Was this another evasion? The serene face betrayed nothing, but she had left unanswered the question that aimed at discovering how she and her husband stood toward each other. After all, however, no answer could have told me more than her no answer did—supposing it to have been intentional. I soon afterward took my leave, after having arranged to call to-morrow and accompany her and Susie on their house-hunting expedition. Upon the whole, I don't think I am sorry to have renewed my acquaintance with her. She is more delightful—as an acquaintance—than when I knew her formerly. Should I have fallen in love with her had I met her for the first time as she is now? Yes, and no! In the old days there was something about her that commanded me—that fascinated my youthful imagination. Perhaps it was only the freshness, the ignorance, the timidity of young maidenhood—that mystery of possibilities of a nature that has not yet met the world and received its impress for good or evil. It is this which captivates in youth; and this, of course, Mrs. Courtney has lost. But every quality that might captivate mature manhood is hers, and, were I likely to think of marriage now, and were she marriageable, she is the type of woman I would choose. Yet I do not quite relish the perception that my present feminine ideal (whether it be lower or higher) is not the former one. But,—frankly, would I marry her if I could? I hardly know: I have got out of the habit of regarding marriage as among my possibilities; many avenues of happiness that once were open to me are now closed against me. Put it, that I have lost a faculty—that I am now able to enjoy only in imagination a phase of existence that, formerly, I could have enjoyed in fact. This bit of self-analysis may be erroneous; but I would not like to run the risk of proving it so! Am I not well enough off as I am? My health is fair, my mind active, my reputation secure, my finances prosperous. The things that I can dream must surely be better than anything that could happen. I can picture, for example, a state of matrimonial felicity which no marriage of mine could realize. Besides, I can, whenever I choose, see Mrs. Courtney herself, talk with her, and enjoy her as a reasonable and congenial friend, apart from the danger and disappointment that might result from a closer connection. I think I have chosen the wiser part, or, rather, the wiser part has been thrust upon me. That I shall never be wildly happy is, at least, security that I shall never be profoundly miserable. I shall simply be comfortable. Is this sour grapes? Am I, if not counting, then discounting my eggs before they are hatched? To such questions a practical—a materialized—answer would be the only conclusive one. Were Mrs. Courtney ready to drop into my mouth, I should either open my mouth, or else I should shut it, and either act would be conclusive. But, so far from being ready to drop into my mouth, she is immovably and (to all appearances) contentedly fixed where she is. I suppose I am insinuating that appearances are deceptive; that she may be unhappy with her husband, and desire to leave him. Well, there is no technical evidence in support of such an hypothesis; but, again, in a matter of this kind, it is not so much the technical as the indirect evidence that tells—the cadences of the voice, the breathing, the silences, the atmosphere. There is no denying that I did somehow acquire a vague impression that Courtney is not so large a figure in his wife's eyes as he might be. I may have been biased by my previous conception of his character, or I may have misinterpreted the impalpable, indescribable signs that I remarked in her. But, once more, how do I know that her not caring for him would postulate her caring for me? Why should she care for either of us? Our old romance is to her as the memory of something read in a book, and it is powerless to make her heart beat one throb the faster. Were Courtney to die to-morrow, would his widow expect me to marry her? Not she! She would settle down here quietly, educate her daughter, and think better of her departed husband with every year that passed, and less of repeating the experiment that made her his! I may be prone to romantic and elaborate speculations, but I am not exactly a fool. I do not delude myself with the idea that Mrs. Courtney is, at this moment, following my example by recording her impressions of me at her own writing-desk, and asking herself whether—if such and such a thing were to happen—such another would be apt to follow. No; she has put Susie to bed, and is by this time asleep herself, after having read through the "Post," or "Bazar," or the last new novel, as her predilection may be. It is after midnight; since she has not followed my example, I will follow hers; it is much the more sensible of the two.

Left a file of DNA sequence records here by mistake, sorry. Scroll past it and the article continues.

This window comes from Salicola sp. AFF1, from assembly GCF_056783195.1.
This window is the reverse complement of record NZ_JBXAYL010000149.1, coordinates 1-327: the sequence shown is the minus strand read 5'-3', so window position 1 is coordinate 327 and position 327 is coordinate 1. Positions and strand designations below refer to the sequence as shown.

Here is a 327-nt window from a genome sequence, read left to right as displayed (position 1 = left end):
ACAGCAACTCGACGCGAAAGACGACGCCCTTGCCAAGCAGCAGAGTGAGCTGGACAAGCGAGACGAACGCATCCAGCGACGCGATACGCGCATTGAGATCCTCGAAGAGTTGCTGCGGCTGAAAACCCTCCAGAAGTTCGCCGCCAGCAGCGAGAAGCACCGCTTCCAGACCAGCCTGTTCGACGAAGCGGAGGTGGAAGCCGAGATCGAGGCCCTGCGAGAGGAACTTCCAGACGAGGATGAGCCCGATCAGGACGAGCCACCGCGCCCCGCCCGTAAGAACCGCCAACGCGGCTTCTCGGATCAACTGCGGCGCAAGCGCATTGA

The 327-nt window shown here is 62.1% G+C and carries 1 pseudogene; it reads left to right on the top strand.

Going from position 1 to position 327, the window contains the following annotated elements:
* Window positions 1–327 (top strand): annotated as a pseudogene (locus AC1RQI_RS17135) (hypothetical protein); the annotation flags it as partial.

May 2d.—What a woman she is! and, in a different sense, what a man I am! How little does a man know or suspect himself until he is brought to the proof! How serenely and securely I philosophized and laid down the law yesterday! and to-day, how strange to contrast the event with my prognostication of it! And yet, again, how little has happened that might not be told in such a way as to appear nothing! It was the latent meaning, the spirit, the touch of look and tone. Her husband may have reached New York by this time; they may be together at this moment; he will find no perceptible change in her—perceptible to him! He will be told that I have been her escort during the day, and that I was polite and serviceable, and that a house has been selected. What more is there to tell? Nothing—that he could hear or understand! and yet—everything! He will say, "Yes, I recollect Campbell; nice fellow; have him to dine with us one of these days." But I shall never sit at their table; I shall never see her again; I can not! I shall start for California next week. Meanwhile I will write down the history of one day, for it is well to have these things set visibly before one—to grasp the nettle, as it were. Nothing is so formidable as it appears when we shrink from defining it to ourselves.